The thickness of the phone and the size of the keyboard make it much more comfortable and natural to use than the Desire Z which is a real bonus point. One of the negatives is that Windows Phone 7 isn’t full conversant with landscape operation, so you’ll find that some apps never give you the option of landscape entry. Sure, you can pop-out the keyboard, hit the text box and start typing, but it’s difficult to follow text entering horizontally from bottom to top.
Fortunately the core applications: search, messaging, emails, Internet Explorer, contact profiles and the calendar all work in landscape, as do many apps that involve text entry, significantly Office, so you can drum up a Word document at your leisure. In fact we started writing this review on the device, saved it to SkyDrive and then continued work on the laptop.
The oddity, however, is that Windows Phone 7’s iconic wrapping wallpapers and sliding screens haven’t quite made the transition to landscape. So when you open up Office, for example, you have to navigate the app in portrait before switching to landscape for typing. You’re similarly restricted in Marketplace, Xbox Live, and the Zune music player. To be fair there isn’t much typing to be done in some of these apps and if you hit the search button, you can enter search in landscape, get search results in landscape, but when you click through you’re back into portrait.
The result is a QWERTY device that doesn’t quite hang together and offer a completely seamless user experience. In practice this is more of an inconvenience than it is a serious deficiency and given that the text entry experience of Windows Phone 7 from the keyboard is pretty good anyway, we’d sooner pick one of the larger touchscreen devices. However, if you intend to enter a lot of text, then at least this phone gives you that option, accepting that the experience has limitations at this time.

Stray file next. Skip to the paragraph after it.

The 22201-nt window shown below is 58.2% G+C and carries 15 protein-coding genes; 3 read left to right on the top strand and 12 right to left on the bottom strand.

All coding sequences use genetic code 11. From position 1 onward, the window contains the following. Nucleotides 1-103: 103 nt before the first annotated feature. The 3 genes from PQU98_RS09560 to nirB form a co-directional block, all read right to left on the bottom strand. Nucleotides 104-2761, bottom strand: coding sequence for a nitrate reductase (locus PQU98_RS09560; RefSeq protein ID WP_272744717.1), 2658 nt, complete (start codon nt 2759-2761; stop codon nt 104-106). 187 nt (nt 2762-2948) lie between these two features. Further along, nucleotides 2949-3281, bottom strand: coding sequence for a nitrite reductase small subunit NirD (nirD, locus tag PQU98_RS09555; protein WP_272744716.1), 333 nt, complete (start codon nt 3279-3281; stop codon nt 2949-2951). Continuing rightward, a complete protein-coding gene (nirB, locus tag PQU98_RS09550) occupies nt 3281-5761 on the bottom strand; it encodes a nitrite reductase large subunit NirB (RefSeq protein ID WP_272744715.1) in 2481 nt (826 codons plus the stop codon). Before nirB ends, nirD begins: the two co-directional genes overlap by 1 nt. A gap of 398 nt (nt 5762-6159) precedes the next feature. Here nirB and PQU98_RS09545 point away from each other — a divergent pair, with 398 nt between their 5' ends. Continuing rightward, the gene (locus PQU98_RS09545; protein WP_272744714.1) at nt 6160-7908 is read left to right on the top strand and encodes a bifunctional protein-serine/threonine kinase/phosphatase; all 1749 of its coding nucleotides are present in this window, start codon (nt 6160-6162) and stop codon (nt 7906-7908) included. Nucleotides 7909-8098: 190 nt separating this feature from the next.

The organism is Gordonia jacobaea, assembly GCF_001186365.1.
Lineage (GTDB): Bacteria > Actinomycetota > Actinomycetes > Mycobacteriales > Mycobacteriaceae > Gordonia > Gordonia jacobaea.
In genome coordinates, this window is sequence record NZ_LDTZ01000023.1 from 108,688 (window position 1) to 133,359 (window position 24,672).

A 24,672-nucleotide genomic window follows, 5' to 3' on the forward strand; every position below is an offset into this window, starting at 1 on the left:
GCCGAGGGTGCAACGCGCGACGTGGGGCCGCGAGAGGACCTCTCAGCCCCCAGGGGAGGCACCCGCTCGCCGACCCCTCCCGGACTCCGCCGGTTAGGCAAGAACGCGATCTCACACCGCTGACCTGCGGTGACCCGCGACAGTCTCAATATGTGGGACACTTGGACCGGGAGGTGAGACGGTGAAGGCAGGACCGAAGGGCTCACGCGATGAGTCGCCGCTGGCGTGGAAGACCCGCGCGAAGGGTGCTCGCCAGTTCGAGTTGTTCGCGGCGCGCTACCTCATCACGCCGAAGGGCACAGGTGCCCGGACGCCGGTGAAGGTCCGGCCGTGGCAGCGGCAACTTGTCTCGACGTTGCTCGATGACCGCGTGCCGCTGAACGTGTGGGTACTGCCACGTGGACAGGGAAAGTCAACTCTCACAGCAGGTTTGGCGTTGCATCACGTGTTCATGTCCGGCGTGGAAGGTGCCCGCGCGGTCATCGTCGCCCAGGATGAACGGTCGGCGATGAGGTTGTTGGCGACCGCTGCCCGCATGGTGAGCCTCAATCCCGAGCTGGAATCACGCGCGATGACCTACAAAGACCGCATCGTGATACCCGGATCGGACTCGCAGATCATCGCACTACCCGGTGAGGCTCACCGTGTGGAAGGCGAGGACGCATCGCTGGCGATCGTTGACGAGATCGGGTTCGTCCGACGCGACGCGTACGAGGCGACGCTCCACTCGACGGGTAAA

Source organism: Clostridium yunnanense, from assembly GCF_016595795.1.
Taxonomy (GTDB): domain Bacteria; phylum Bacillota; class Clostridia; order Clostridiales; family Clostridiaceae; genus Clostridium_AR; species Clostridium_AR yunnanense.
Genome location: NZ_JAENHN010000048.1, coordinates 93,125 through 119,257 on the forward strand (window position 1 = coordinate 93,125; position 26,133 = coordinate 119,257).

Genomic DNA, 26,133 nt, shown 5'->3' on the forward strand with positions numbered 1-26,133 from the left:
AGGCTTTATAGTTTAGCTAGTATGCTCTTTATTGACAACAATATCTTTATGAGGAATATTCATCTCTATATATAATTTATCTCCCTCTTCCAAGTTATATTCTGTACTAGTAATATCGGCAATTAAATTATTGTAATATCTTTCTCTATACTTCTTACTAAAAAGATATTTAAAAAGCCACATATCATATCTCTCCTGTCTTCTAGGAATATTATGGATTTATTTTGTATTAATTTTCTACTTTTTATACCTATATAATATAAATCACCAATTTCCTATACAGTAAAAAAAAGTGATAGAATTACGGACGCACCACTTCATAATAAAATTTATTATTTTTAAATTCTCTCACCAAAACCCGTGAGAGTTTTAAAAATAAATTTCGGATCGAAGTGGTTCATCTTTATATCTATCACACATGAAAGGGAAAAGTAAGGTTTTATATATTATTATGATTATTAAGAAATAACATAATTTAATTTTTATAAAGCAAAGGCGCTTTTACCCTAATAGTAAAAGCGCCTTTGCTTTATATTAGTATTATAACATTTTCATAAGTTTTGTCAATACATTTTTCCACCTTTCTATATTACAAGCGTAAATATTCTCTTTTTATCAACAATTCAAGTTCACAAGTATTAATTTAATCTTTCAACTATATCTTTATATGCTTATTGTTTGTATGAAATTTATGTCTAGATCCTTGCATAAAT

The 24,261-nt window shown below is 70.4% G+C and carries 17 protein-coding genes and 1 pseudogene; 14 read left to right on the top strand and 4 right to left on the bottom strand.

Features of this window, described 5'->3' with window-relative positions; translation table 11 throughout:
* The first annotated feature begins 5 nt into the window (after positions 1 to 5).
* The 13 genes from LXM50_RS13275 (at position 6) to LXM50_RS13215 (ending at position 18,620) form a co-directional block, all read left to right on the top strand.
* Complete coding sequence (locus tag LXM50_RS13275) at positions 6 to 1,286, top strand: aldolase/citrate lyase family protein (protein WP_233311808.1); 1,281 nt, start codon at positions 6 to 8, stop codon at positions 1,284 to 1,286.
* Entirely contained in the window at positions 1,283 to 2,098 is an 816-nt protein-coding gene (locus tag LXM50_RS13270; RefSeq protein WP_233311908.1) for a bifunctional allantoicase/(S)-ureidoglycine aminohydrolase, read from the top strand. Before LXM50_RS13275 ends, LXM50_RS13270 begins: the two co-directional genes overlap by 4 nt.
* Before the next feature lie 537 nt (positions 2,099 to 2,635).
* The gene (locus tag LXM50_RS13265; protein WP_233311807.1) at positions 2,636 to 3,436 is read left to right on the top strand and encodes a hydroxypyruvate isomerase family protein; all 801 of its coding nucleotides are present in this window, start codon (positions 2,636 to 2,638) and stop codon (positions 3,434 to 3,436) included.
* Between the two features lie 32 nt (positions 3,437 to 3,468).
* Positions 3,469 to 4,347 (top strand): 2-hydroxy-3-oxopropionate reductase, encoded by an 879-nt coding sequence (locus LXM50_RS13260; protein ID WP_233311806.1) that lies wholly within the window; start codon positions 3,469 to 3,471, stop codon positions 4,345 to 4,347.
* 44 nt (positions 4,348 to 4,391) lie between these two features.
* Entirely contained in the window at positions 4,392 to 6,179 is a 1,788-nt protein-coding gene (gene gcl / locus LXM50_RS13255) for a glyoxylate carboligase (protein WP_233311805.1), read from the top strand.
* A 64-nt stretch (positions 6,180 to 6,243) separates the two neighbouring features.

The keyboard itself is good, the device nestling neatly into the hands for double thumbed entry. The finish isn’t quite as nice as we’ve seen on some other QWERTY devices and there isn’t very much travel in each key so it doesn’t feel quite as positive as we’d like. The layout is conventional, offering up five lines of keys, so it is larger than many rivals. At no point did we find we had to stretch excessively either. The top line offers a full row of number keys, so numeric entry is easy without pressing and holding like some others will want you to do.
Some keys offer alternative characters highlighted in yellow which correspond to the FN button on the keyboard. However, a long press on the respective key brings up that character so the FN button becomes almost redundant, unless you want to toggle it on with a long press which seems unlikely unless you are writing $#!t. The Shift will offer Caps where needed and can also be toggled with a long press if you need to SHOUT something. The positioning of these two keys is a little awkward as you often need a capital letter on the fly and hitting the Shift is tricky - it would have been better in the bottom corner, rather on the line above.